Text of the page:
On Sept. 9, five nuns between the ages of 52 and 73 blazed onto Peterson Air Force Base with the fierce concern of elders who burn with the ancient zeal to teach and caution. In this case, their village is global and reaches to the stars.
"We reject the U.S. Space Command Vision for 2020 to dominate space for military operations and to exploit space for U.S. interests and investments. Our security is neither in wealth nor war," said the Sisters.
But Major Perry Nouis, Deputy Director of the U.S. Space Command Public Affairs Office doesn't condone the Sisters' actions. "Our elected leaders have determined what needs protecting -- our way of life, our culture, the economy," he said. "Until that changes, we've been given our mission. Space is integral to how the U.S. operates."
Major Nouis argues that those who want national policies changed should direct their protest at the decision-makers above the Air Force.
The Sisters had a different idea.
Mugshots and master plans (for space)
"We rose early the morning of Sept. 9," recalls Sister Ardeth Platte, 64, a slight woman whose peppery eyes flash as she speaks. "We prepared baby bottles filled with our own blood and wrote our statement of belief in the sacredness of the land, sky and each other.
"After proceeding around the Peterson air show display, looking at all the instruments of death, we came to the F18 Hornet. After reading its resum of bombings in Operation Storm, we felt it needed to be disarmed directly."
Two sisters -- Ardeth and Jackie Hudson -- hammered and tossed blood on the Navy jet; in another area, Sisters Carol Gilbert, Ann Montgomery and Elizabeth Walters did the same to the Milstar Satellite Receiver, a communications transmitter designed to withstand nuclear war.
These members of Plowshares, a religious and pacifist group, had conceived the symbolic disarmament nine months earlier. After making a novena, the Sisters deliberated carefully on the symbols and location of their protest before choosing Peterson Air Force base in Colorado Springs, the "nerve center" of military space operations.
The date of the air show -- Sept. 9 -- mysteriously coincided with the 20th anniversary of the Plowshares first action at General Electric and followed the anniversary of religious vows for three of the nuns by a day.
Their singular purpose was to "unmask" the U.S. Space Command Vision for 2020: a document that describes our government's goal to "evolve ... a separate and equal medium of warfare" from the heavens while exercising "the ability to deny others the use of space, if required."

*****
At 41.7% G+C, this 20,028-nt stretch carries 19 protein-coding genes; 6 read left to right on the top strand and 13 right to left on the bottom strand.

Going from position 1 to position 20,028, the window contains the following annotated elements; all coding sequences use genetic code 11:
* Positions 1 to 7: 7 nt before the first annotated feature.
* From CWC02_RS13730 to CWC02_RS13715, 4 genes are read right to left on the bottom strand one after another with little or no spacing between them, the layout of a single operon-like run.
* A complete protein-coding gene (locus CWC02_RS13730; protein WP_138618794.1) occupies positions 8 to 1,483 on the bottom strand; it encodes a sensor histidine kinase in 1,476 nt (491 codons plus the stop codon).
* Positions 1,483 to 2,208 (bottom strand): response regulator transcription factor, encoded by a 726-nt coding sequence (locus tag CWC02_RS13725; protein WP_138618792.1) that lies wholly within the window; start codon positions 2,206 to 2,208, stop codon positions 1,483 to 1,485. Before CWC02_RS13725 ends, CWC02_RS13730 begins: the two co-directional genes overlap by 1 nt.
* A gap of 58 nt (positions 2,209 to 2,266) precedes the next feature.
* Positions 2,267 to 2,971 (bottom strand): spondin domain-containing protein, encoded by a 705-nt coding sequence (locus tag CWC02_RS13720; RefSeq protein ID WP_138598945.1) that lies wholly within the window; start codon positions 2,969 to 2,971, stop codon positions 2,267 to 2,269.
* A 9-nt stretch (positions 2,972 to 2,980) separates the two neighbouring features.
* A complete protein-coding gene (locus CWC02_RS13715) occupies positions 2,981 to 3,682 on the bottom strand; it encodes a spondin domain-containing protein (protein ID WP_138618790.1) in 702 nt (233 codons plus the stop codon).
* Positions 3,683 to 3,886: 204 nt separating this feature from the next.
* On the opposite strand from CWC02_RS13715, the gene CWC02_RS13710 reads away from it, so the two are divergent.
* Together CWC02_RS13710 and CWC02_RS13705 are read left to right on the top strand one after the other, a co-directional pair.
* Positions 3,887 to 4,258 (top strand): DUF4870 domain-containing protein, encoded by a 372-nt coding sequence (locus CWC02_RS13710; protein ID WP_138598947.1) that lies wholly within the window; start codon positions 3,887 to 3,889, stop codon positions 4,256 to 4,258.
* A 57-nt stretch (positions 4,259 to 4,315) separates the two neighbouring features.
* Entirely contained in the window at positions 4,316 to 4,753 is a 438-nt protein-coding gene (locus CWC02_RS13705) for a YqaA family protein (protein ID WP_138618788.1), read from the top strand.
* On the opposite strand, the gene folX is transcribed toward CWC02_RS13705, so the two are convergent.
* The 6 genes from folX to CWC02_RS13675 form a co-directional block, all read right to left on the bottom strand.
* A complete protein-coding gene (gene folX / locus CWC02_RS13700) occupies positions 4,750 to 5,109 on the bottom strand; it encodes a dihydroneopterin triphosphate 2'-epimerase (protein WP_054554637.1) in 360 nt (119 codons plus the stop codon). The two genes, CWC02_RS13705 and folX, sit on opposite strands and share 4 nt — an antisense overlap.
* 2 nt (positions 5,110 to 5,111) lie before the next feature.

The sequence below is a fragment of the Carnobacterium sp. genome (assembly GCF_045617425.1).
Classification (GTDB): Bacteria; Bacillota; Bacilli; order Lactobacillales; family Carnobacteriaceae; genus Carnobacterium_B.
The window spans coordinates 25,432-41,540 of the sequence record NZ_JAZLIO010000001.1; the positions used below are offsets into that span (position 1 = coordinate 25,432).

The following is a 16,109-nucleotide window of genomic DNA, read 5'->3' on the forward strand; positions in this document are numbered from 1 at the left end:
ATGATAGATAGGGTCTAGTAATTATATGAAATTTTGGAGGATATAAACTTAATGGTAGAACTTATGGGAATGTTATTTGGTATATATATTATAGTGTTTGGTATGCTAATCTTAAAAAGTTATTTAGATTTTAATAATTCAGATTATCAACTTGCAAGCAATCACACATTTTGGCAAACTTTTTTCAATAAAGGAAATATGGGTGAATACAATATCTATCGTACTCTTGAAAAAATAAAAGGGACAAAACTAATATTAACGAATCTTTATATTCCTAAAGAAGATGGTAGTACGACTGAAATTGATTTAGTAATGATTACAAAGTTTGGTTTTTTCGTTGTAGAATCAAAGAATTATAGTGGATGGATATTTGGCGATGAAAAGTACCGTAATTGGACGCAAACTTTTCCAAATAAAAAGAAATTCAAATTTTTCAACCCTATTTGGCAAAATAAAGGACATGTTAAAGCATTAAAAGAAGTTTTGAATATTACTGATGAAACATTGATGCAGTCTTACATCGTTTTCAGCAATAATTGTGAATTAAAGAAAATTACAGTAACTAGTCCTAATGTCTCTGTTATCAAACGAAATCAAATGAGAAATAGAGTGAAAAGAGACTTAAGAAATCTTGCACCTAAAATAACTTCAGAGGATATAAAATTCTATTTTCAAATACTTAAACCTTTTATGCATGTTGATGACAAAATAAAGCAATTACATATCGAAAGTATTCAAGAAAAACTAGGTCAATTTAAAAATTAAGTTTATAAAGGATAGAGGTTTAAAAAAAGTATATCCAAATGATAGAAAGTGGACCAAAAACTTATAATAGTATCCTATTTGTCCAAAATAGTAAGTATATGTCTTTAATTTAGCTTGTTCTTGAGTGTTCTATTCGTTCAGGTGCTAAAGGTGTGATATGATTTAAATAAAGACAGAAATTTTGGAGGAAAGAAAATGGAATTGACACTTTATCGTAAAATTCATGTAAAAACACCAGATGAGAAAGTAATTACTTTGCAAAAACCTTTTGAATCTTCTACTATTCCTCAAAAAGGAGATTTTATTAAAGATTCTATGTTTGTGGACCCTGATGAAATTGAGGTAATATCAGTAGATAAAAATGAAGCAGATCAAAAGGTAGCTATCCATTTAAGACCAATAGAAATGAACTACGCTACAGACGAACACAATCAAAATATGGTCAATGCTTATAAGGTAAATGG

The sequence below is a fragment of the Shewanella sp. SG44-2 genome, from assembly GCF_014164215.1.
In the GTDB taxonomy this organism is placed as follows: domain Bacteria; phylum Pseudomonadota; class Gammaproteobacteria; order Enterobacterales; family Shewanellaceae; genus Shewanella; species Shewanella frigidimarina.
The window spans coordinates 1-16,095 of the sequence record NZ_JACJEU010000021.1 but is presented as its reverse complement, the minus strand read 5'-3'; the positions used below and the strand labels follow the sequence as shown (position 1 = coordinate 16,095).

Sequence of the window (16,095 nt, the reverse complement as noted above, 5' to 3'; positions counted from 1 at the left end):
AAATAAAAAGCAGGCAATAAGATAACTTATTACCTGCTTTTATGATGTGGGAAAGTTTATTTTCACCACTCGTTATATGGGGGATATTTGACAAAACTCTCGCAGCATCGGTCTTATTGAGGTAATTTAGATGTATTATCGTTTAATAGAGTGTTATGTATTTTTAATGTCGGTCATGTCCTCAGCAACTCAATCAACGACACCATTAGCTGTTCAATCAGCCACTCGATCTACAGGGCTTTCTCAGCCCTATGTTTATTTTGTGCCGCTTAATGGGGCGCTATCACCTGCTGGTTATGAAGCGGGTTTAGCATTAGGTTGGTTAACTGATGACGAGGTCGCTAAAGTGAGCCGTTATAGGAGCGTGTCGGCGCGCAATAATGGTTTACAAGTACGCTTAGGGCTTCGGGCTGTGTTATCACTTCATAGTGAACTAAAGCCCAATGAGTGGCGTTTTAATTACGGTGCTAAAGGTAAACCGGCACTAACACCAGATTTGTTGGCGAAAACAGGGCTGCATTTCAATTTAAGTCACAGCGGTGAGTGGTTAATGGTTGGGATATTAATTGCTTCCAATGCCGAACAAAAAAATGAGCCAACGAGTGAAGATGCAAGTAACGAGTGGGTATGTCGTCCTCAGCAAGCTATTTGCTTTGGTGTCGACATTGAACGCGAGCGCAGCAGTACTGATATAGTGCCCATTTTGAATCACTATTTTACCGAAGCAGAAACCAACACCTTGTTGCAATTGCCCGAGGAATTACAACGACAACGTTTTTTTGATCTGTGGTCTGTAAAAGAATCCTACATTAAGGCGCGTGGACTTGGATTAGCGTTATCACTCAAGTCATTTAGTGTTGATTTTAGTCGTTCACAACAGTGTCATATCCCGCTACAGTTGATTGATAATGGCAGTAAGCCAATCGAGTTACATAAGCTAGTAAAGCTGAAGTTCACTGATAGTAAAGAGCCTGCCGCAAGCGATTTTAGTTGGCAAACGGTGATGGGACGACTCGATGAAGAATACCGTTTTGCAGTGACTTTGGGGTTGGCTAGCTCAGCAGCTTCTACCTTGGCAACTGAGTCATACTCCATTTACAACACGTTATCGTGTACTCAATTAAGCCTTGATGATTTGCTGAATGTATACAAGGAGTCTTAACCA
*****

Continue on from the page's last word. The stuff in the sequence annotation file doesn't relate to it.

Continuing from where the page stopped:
Major Nouis concurs that economics is the engine driving the train of space expansion. "Commercial use of space is growing by 20 percent each year."
The Sisters, who don't believe that might is necessarily right, and argue against the economic disparity represented by the United States' disproportional wealth, were prepared to desecrate what they see as the "empty idols" of war at Peterson and suffer the consequences.
Sister Jackie recounts, "We often quote Acts in which Paul says, 'Friends, what do you think you are doing? We are only human beings and mortal like you. We have come with good news, to make you turn from these empty idols. . .' The first words of the men who stopped us were, 'Ladies, what are you doing?' We laid our hammer down and immediately began to pray under the banner 'Sacred Earth and Space Plowshares.' "
Arrested on felony charges, they were taken to jail where they were "blessed by women" who offered their meager supply of socks and blankets. As the damages were minimal -- less than $500 -- the felony charges were dropped, although a misdemeanor investigation continues.
What had the Sisters achieved? The genie of information was out of the bottle. The Gazette ran the Sisters' mugshots on the front page. The Denver Post and Rocky Mountain News picked up the story; it was a matter of time for CNN to follow.
"It's just beginning," said Sister Ardeth, who participated in the sit-ins and marches against the Vietnam War in the 1960s. "It (civil disobedience) begins with prayer and continues through action, jail, our witness in the courts and education."
The Sisters make it clear they harbor no ill will toward the 3,600 who make their living at the Space Command, or anyone else in the Armed Forces. "Living and working near Air Force bases around the country, we've learned a large number of enlisted men and women don't really believe in what they're forced to do. We've comforted young people upset about the mothers and children they saw killed during Desert Storm. Many in the armed forces are on food stamps, themselves."
But the sympathy doesn't officially flow both ways.
"We live in a wonderful country that provides our citizens with a variety of means to express their opinions or disagreement with U.S. government policy. Unfortunately, none of those means include damaging or destroying taxpayer property," said Major Nouis.
But Sister Ardeth reaffirms their purpose. "If we were living in sharp awareness during the time of Hitler, would we not cut off the gas supply from the chambers and deconstruct the killing machines of the day?"
But in kindergarten we were told to share